12 Ministers back EU Patent Reform Plan Financial Times, December 4, 2009 Industry ministers took a significant step towards reforming Europes cumbersome and costly patent system on Friday, by approving in principle a new specialised litigation system and the creation of a single European Union-wide patent….
13 Future Trends: Continuation Problems Grow Failure of PTO or Congress to limit U.S. continuation patent practice will make NPE cases harder to defend. More continuation applications means: –More claims written after new products come to market, making infringement difficult to defend; and, –More invalid patents saved by laundering key prior art through original examiner in continuation.
14 Future Trends: Litigation Business method and software patents were not limited by In re Bilski decision from Supreme Court in 2010. But priority, enablement and written description strengthened in Anascape and Ariad: 112 is important tool for NPE cases. Multi-party cases will become norm for NPE lawsuits: –Medimmune encourages sue first tactics; –Multiple defendant tactic is useful to help hold venue by joinder of parties from different locations; –Multiple defendant cases create confusion, competition, and costs for defendants in attempts at coordination, benefitting plaintiff: Which incentivizes settlement by individual defendants. –Lots of smaller settlements are easier to get than one big one.
15 Future Trends: NPE Litigation Damages will be more heavily scrutinized under Lucent, but will still go up: –Inflation will drive up verdicts; –High volume of sales for popular products drive up damages; –Vague Georgia-Pacific factors can be manipulated; –Federal Circuits approval of use of entire accused instrumentality as a royalty base makes apportionment remains subject to manipulation: No need to use entire market rule, rather allocate a high royalty to the specific infringing feature and then transform it to entire system cost for convenience in calculation. –Cornells solution of smallest salable unit is helpful only to the point of that components sales price.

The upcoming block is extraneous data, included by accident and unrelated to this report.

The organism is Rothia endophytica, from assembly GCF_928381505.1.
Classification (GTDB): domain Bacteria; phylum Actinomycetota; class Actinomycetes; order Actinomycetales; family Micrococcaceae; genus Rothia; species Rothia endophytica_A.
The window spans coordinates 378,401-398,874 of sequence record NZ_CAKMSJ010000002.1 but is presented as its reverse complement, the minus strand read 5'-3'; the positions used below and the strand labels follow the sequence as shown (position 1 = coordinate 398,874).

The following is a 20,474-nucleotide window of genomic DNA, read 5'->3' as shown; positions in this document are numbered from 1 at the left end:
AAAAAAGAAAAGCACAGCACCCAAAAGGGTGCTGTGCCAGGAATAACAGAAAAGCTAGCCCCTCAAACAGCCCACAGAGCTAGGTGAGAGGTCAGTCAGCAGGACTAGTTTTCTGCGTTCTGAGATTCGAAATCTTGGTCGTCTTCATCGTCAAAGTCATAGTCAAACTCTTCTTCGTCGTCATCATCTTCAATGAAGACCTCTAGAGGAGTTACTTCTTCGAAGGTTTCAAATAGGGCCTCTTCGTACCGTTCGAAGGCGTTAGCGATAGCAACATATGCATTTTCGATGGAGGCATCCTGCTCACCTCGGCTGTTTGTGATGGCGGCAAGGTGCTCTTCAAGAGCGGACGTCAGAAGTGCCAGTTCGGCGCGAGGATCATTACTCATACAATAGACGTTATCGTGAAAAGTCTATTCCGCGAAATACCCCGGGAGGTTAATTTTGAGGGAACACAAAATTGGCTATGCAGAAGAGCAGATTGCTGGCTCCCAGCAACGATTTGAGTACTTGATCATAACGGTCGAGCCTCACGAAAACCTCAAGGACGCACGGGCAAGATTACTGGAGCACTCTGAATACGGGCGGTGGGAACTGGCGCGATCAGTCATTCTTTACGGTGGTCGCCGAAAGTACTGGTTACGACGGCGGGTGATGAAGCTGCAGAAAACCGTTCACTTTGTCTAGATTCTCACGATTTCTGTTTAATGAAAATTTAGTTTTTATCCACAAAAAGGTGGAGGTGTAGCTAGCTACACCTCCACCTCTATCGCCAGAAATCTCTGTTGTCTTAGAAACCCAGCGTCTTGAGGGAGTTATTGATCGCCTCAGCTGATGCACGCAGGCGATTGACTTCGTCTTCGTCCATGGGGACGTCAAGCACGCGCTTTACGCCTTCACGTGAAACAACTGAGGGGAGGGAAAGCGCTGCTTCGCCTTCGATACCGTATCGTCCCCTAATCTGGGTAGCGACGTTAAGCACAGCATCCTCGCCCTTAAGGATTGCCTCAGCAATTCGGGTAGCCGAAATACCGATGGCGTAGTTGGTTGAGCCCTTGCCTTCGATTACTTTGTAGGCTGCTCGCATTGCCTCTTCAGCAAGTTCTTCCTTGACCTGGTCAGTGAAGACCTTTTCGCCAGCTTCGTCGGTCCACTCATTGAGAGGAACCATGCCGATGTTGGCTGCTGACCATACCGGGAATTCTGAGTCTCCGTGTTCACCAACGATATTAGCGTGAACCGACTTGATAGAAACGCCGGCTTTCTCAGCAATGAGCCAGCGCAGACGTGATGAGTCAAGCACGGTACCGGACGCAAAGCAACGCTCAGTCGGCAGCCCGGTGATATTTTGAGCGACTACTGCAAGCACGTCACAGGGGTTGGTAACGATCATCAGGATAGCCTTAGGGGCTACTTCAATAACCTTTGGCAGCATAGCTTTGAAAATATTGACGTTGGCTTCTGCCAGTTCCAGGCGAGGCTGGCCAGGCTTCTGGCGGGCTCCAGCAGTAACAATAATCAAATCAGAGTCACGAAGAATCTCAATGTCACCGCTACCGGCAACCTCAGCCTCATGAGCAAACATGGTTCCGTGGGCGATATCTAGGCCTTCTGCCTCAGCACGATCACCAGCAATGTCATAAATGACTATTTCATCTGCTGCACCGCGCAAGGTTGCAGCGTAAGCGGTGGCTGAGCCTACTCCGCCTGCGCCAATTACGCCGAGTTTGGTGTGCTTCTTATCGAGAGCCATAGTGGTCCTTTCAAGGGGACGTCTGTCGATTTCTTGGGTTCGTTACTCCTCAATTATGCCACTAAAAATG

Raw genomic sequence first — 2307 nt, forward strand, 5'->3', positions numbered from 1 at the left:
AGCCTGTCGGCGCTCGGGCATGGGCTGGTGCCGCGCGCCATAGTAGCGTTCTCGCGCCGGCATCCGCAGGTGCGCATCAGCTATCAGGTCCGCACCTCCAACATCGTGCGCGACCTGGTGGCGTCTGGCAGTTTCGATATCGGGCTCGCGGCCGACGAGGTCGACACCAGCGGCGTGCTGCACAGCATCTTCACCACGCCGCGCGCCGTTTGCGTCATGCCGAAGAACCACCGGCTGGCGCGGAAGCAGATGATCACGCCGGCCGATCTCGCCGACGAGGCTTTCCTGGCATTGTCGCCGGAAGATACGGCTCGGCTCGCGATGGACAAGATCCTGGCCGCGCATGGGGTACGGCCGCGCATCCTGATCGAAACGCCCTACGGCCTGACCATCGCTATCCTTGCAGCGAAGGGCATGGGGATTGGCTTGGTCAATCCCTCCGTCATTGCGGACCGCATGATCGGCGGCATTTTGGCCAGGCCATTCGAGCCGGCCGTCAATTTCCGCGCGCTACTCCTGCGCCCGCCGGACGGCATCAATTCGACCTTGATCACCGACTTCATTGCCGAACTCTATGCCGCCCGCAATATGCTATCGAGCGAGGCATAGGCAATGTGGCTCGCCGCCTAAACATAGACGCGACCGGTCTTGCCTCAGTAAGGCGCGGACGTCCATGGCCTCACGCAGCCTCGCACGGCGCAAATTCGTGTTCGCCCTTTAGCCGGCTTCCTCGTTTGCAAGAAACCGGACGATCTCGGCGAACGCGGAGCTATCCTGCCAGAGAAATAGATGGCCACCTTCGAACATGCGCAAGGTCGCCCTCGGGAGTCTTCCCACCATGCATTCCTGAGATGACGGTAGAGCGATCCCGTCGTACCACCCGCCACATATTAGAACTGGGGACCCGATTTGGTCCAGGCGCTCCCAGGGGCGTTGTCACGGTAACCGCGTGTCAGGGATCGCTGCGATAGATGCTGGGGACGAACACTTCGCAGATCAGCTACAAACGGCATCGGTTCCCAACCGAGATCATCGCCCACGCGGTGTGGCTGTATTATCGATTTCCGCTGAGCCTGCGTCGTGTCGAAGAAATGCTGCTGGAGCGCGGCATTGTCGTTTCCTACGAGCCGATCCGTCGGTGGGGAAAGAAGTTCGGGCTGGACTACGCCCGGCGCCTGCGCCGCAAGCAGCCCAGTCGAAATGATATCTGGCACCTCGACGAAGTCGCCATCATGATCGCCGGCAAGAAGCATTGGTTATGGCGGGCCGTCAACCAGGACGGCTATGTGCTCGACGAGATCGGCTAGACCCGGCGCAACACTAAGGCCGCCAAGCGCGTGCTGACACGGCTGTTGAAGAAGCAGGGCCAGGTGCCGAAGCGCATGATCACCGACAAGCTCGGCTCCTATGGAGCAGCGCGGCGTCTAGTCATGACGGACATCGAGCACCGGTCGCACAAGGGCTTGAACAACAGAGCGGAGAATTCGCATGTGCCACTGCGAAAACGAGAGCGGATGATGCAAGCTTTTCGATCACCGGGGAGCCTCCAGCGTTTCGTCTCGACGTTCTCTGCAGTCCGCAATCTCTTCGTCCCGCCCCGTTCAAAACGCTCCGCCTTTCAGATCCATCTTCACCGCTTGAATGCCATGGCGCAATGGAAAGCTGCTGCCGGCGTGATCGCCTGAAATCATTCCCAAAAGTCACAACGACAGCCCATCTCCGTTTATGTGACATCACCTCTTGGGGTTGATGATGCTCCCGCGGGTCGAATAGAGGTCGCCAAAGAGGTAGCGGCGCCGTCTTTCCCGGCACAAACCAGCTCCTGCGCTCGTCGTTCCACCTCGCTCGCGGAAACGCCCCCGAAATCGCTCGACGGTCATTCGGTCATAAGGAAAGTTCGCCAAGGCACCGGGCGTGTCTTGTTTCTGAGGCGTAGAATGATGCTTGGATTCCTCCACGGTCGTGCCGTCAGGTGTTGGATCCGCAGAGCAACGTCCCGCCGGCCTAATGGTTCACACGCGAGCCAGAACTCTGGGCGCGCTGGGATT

16 Future Trends: Litigation Diffusion of patent cases may increase verdicts and costs: –Courts unfamiliar with patent law are less likely to limit discovery, grant SJ or narrow claims (this could be costly with ediscovery/emails). –Juries in metro areas grant bigger verdicts in NPE cases: e.g. Microsoft verdicts: Eolas-Chicago $600 million, Lucent-San Diego $1.5 billion, Uniloc-Providence $388 million; Tyler-z4- $134 million; Tyler-i4i-$200 million. (Centocor v Abbott and Medtronic v Boston Scientific were competitor cases). Whether markets remain stagnant, unstable or go up, investment in well-run NPE litigation can be highly profitable in a short period of time, which will attract investment. Europe will likely see NPE cases emerge in coordination with or separate from U.S. suit.
17 Conclusion NPE sees patent enforcement only as a business. Handle NPE patent cases like a business problem: Set up systems to reduce cost of repetitive tasks (e.g., document vendors) and negotiate preferred vendor pricing. Share costs and counsel with co-defendants insofar as possible or practical; avoid confusion and competition. Limit discovery by agreement or Court assistance at CMC. Triage cases immediately; make a plan; tailor budget to plan; consider that each case impacts future cases. Consider alternative royalty theories: e.g., Valuation. Consider how to apportion damages to invention. Do not waste money: –On discovery fights, –On giving or taking unnecessary discovery, –On meaningless procedural moves.
18 Conclusion Attack the asset in inter partes re-exam in USPTO and invalidity proceedings in other countries to put the NPEs business model at risk Limit discovery by cooperation or motion Consider asking for Court appointed expert to testify at trial under Fed. R. Civ. P. 706 Focus on damages early to minimize exposure